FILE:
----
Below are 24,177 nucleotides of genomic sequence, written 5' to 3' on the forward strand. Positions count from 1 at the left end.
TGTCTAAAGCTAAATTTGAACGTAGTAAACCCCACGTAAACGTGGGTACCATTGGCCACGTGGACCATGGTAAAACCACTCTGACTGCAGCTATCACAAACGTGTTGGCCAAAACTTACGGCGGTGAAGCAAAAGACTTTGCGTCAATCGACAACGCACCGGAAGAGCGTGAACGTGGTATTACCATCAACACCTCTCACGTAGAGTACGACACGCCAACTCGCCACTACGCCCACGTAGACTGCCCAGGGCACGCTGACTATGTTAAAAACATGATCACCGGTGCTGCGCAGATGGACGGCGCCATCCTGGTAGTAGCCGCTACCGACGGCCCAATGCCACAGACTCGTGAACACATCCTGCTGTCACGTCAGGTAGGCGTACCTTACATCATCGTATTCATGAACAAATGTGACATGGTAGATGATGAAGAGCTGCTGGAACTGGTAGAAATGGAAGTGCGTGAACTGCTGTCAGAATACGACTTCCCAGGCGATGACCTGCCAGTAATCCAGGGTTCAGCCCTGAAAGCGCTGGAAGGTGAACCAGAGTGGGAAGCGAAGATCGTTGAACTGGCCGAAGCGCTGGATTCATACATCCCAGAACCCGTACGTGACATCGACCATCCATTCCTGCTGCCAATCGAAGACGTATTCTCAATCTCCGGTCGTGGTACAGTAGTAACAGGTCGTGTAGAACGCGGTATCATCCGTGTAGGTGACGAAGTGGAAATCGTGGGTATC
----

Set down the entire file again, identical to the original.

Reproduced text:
Below are 24,177 nucleotides of genomic sequence, written 5' to 3' on the forward strand. Positions count from 1 at the left end.
TGTCTAAAGCTAAATTTGAACGTAGTAAACCCCACGTAAACGTGGGTACCATTGGCCACGTGGACCATGGTAAAACCACTCTGACTGCAGCTATCACAAACGTGTTGGCCAAAACTTACGGCGGTGAAGCAAAAGACTTTGCGTCAATCGACAACGCACCGGAAGAGCGTGAACGTGGTATTACCATCAACACCTCTCACGTAGAGTACGACACGCCAACTCGCCACTACGCCCACGTAGACTGCCCAGGGCACGCTGACTATGTTAAAAACATGATCACCGGTGCTGCGCAGATGGACGGCGCCATCCTGGTAGTAGCCGCTACCGACGGCCCAATGCCACAGACTCGTGAACACATCCTGCTGTCACGTCAGGTAGGCGTACCTTACATCATCGTATTCATGAACAAATGTGACATGGTAGATGATGAAGAGCTGCTGGAACTGGTAGAAATGGAAGTGCGTGAACTGCTGTCAGAATACGACTTCCCAGGCGATGACCTGCCAGTAATCCAGGGTTCAGCCCTGAAAGCGCTGGAAGGTGAACCAGAGTGGGAAGCGAAGATCGTTGAACTGGCCGAAGCGCTGGATTCATACATCCCAGAACCCGTACGTGACATCGACCATCCATTCCTGCTGCCAATCGAAGACGTATTCTCAATCTCCGGTCGTGGTACAGTAGTAACAGGTCGTGTAGAACGCGGTATCATCCGTGTAGGTGACGAAGTGGAAATCGTGGGTATC